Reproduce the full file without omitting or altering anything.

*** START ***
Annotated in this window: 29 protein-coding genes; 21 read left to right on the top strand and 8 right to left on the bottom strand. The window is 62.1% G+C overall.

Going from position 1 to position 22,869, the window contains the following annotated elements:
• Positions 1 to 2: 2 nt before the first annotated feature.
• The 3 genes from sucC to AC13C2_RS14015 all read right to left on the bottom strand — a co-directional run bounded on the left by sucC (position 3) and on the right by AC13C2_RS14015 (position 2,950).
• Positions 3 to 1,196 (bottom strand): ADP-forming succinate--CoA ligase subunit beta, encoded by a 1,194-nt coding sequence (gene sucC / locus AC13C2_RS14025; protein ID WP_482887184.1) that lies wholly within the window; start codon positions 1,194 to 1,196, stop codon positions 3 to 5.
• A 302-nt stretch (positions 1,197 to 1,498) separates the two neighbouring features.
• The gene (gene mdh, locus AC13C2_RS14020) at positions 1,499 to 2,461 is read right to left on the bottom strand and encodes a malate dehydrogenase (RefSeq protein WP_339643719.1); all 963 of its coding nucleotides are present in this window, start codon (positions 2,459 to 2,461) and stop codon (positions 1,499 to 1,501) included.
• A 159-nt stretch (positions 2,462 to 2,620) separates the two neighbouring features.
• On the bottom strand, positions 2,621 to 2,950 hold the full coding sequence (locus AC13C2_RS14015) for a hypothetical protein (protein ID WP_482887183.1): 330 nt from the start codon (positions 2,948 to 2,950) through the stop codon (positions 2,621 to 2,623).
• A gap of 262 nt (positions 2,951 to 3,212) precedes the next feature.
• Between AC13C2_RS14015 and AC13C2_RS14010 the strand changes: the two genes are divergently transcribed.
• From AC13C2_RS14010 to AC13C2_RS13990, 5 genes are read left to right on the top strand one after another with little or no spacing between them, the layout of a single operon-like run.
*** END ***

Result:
Annotated in this window: 29 protein-coding genes; 21 read left to right on the top strand and 8 right to left on the bottom strand. The window is 62.1% G+C overall.

Going from position 1 to position 22,869, the window contains the following annotated elements:
• Positions 1 to 2: 2 nt before the first annotated feature.
• The 3 genes from sucC to AC13C2_RS14015 all read right to left on the bottom strand — a co-directional run bounded on the left by sucC (position 3) and on the right by AC13C2_RS14015 (position 2,950).
• Positions 3 to 1,196 (bottom strand): ADP-forming succinate--CoA ligase subunit beta, encoded by a 1,194-nt coding sequence (gene sucC / locus AC13C2_RS14025; protein ID WP_482887184.1) that lies wholly within the window; start codon positions 1,194 to 1,196, stop codon positions 3 to 5.
• A 302-nt stretch (positions 1,197 to 1,498) separates the two neighbouring features.
• The gene (gene mdh, locus AC13C2_RS14020) at positions 1,499 to 2,461 is read right to left on the bottom strand and encodes a malate dehydrogenase (RefSeq protein WP_339643719.1); all 963 of its coding nucleotides are present in this window, start codon (positions 2,459 to 2,461) and stop codon (positions 1,499 to 1,501) included.
• A 159-nt stretch (positions 2,462 to 2,620) separates the two neighbouring features.
• On the bottom strand, positions 2,621 to 2,950 hold the full coding sequence (locus AC13C2_RS14015) for a hypothetical protein (protein ID WP_482887183.1): 330 nt from the start codon (positions 2,948 to 2,950) through the stop codon (positions 2,621 to 2,623).
• A gap of 262 nt (positions 2,951 to 3,212) precedes the next feature.
• Between AC13C2_RS14015 and AC13C2_RS14010 the strand changes: the two genes are divergently transcribed.
• From AC13C2_RS14010 to AC13C2_RS13990, 5 genes are read left to right on the top strand one after another with little or no spacing between them, the layout of a single operon-like run.